”We all have more needy kids,” said Bill Murphy, spokesman for the University of Illinois. And it is not just rising anxiety but a complex cocktail of factors that is driving undergraduates to seek help. First, the stigma attached to seeking counseling, although it still exists, is eroding. Then, colleges say, students are having more trouble coping because their family lives are more complicated.

And finally the student population has changed in one fairly substantive way. It now includes many more college students with mental illnesses and learning disabilities; because of improvements in psychopharmacology, they succeed in high school and move on to college as never before. Many still need help though, often more help than campus counseling centers can provide.

And that shows up in other statistics. M.I.T., like other schools, reports a steep increase in the number of student psychiatric hospitalizations — a 69 percent rise between 1995 and 2000. The overall number remains quite small, however. And, of course, some of those hospitalizations involve students whose problems first emerged only in college; late adolescence is the time when such illnesses as schizophrenia tend to manifest themselves.

But regardless of when a student’s serious problems first come to light, universities are very worried about this trend. Suicide, while still relatively rare, is the second leading cause of death among college students; about one-third of colleges recently surveyed reported at least one suicide in the previous year. And every student death produces a sobering ripple within a college community, prompting a period of self-examination and sometimes, as at M.I.T., provoking litigation and change.

In a sense, I met Elizabeth before I met her parents. Her family’s lawyer sent me a slick CD-ROM that contained pictures, writings, psychiatrists’ reports and documents related to her death. A photograph of Elizabeth as a beaming salutatorian at her high-school graduation was followed, without warning, by a grisly black-and-white close-up of Elizabeth with her eyes closed and tubes snaking from her face. Click, I saw Elizabeth the accomplished clarinetist; click, I saw the charred remains of Elizabeth’s brassiere on the singed carpet of her dorm room.

The disc also included entries from Elizabeth’s journal, which were found on her computer by the campus police. Who can know whether she anticipated that there would one day be an audience for her reflections? They certainly do not have a ring of finality. But now they are being perused by a bevy of lawyers as a portal into the bedroom where she self-immolated. And they give an idea of Elizabeth’s dizzying blend of charming, witty and disturbed thoughts.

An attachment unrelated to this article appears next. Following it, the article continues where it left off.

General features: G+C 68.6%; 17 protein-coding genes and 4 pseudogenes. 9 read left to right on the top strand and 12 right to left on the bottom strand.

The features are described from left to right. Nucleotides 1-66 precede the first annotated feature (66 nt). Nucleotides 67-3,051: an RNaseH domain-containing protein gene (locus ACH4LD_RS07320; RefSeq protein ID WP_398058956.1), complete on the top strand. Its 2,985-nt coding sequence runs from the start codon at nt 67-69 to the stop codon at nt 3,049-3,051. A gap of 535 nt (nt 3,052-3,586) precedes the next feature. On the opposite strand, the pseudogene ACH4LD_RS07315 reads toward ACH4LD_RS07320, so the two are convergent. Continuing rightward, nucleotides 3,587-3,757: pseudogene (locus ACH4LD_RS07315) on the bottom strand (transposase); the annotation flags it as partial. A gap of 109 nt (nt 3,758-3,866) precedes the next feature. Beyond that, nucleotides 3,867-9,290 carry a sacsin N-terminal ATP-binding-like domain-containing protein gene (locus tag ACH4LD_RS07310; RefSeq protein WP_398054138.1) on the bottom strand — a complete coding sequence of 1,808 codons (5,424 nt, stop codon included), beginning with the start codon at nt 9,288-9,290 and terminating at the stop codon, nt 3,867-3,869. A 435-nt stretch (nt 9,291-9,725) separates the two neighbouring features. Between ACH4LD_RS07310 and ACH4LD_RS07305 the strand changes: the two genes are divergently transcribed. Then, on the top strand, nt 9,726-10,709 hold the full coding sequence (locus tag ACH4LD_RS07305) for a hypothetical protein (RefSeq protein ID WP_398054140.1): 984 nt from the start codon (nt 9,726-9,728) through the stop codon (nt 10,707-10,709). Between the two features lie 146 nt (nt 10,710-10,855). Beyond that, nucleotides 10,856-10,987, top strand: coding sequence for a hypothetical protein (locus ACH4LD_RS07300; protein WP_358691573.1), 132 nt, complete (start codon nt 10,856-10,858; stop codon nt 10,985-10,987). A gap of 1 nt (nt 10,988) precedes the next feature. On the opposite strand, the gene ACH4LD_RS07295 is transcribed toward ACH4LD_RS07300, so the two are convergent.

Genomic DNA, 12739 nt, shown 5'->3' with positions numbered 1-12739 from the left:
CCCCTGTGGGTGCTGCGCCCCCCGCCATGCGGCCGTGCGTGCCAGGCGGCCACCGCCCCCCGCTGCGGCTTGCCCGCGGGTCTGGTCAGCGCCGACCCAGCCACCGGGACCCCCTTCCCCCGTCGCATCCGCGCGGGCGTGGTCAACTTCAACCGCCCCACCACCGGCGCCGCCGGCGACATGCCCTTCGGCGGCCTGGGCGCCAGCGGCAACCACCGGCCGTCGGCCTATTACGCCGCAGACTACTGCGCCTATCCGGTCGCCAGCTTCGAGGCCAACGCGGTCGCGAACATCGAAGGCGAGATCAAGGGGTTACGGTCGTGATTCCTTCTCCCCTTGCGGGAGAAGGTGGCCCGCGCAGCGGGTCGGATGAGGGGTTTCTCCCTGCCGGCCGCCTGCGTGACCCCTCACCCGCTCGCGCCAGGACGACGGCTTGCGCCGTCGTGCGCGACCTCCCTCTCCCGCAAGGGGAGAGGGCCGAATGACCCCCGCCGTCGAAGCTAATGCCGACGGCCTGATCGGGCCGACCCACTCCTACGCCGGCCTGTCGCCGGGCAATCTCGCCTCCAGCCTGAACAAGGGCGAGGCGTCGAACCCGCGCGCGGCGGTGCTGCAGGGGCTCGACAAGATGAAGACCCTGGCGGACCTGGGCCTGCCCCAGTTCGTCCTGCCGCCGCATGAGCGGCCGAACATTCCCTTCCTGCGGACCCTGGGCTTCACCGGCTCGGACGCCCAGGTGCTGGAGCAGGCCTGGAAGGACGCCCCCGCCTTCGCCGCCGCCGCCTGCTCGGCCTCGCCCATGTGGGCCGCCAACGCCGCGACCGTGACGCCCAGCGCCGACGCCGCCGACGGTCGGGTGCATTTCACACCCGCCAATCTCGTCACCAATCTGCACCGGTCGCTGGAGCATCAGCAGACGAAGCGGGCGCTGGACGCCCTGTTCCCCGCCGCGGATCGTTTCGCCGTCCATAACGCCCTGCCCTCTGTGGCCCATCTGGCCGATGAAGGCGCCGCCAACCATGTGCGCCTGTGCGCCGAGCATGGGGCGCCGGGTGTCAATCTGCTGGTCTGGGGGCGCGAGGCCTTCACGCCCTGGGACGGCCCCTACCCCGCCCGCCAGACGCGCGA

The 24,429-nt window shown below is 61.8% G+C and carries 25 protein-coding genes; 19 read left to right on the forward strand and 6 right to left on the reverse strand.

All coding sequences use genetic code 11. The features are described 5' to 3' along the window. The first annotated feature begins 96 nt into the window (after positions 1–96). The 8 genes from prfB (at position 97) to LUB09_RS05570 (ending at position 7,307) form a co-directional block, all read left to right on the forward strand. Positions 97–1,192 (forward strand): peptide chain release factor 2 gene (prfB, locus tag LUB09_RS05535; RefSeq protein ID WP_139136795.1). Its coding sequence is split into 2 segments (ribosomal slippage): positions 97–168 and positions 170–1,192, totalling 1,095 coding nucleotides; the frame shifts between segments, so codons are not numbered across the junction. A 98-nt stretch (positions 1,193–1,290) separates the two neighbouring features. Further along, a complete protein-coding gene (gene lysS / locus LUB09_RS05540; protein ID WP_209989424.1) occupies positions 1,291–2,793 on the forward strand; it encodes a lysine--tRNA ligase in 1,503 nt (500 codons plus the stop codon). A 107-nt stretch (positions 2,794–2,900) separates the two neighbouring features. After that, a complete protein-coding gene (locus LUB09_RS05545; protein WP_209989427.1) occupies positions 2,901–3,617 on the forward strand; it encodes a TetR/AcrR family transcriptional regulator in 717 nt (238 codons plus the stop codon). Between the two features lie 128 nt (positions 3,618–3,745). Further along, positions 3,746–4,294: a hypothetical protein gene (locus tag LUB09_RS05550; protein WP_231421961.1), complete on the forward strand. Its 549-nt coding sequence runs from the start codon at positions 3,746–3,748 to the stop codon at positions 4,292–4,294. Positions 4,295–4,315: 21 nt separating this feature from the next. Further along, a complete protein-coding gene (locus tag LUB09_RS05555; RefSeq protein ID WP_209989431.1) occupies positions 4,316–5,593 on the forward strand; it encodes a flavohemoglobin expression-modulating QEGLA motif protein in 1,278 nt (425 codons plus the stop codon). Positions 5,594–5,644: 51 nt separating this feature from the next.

Sometime on the day before the fire, Elizabeth apparently sequestered herself in her room, lighting four candles to create a soothing mood. ”Yoga chick,” she began lightheartedly, musing on a workout that had afforded her a respite from her crushing anxieties. ”Unfortunately, I can’t spend all of my life in a yoga position. Or, maybe I can?”

Then, quite suddenly, she shifted into dark verse, directed at a boyfriend who had recently broken up with her. ”May I have white roses when I die, my love?/ Will you place them at the head of my grave?” Just as quickly, however, she caught herself. ”Uh oh, I am in a morbid mood. I only write death poetry (bad unpoetic stuff at best) when I am morbid.” Elizabeth explained that she was trying to shake herself out of a state. ”Here I am, typing away aimlessly, hoping to exorcise my demons. Rats. It’s turning out to be more like exercising them. Are my demons in better shape than me?”

Kisuk Shin has not read these diary excerpts. She has not been able to make herself read any of the documents that her husband, with the help of David A. DeLuca, a lawyer, has so assiduously gathered. Perhaps Kisuk Shin protected herself from painful information when Elizabeth was alive too. Though she and her husband consider themselves pretty touchy-feely for Korean parents, they deeply and instinctively respect privacy. ”I do not pry,” Kisuk Shin told me.

When I visited Elizabeth’s parents this winter, I took a bus from Manhattan to the West Orange, N.J., skating rink, as Elizabeth had done so many times, and waited for her father to pick me up. I clambered into his black Lexus S.U.V., and we drove making chitchat to the Shins’ modest ranch house in Livingston. At the door, I took off my shoes and put on the cushioned slippers that Kisuk Shin handed me. We settled into their living room with cups of barley tea.

For my visit, the Shins had displayed photographs of Elizabeth on their piano and also a large vase filled with origami cranes that students brought to the hospital while Elizabeth lay dying. On the coffee table, Kisuk Shin had built a hill of greeting cards. Elizabeth, it seemed, had sent them cards on every holiday short of Groundhog Day. Kisuk Shin was sensitive to the idea that I might get an impression from M.I.T. that Elizabeth didn’t get along with her parents. Indeed, Matthew Cain, Elizabeth’s friend and dorm mate, had told me point-blank in an Au Bon Pain on campus, ”Liz didn’t like her parents, plain and simple.”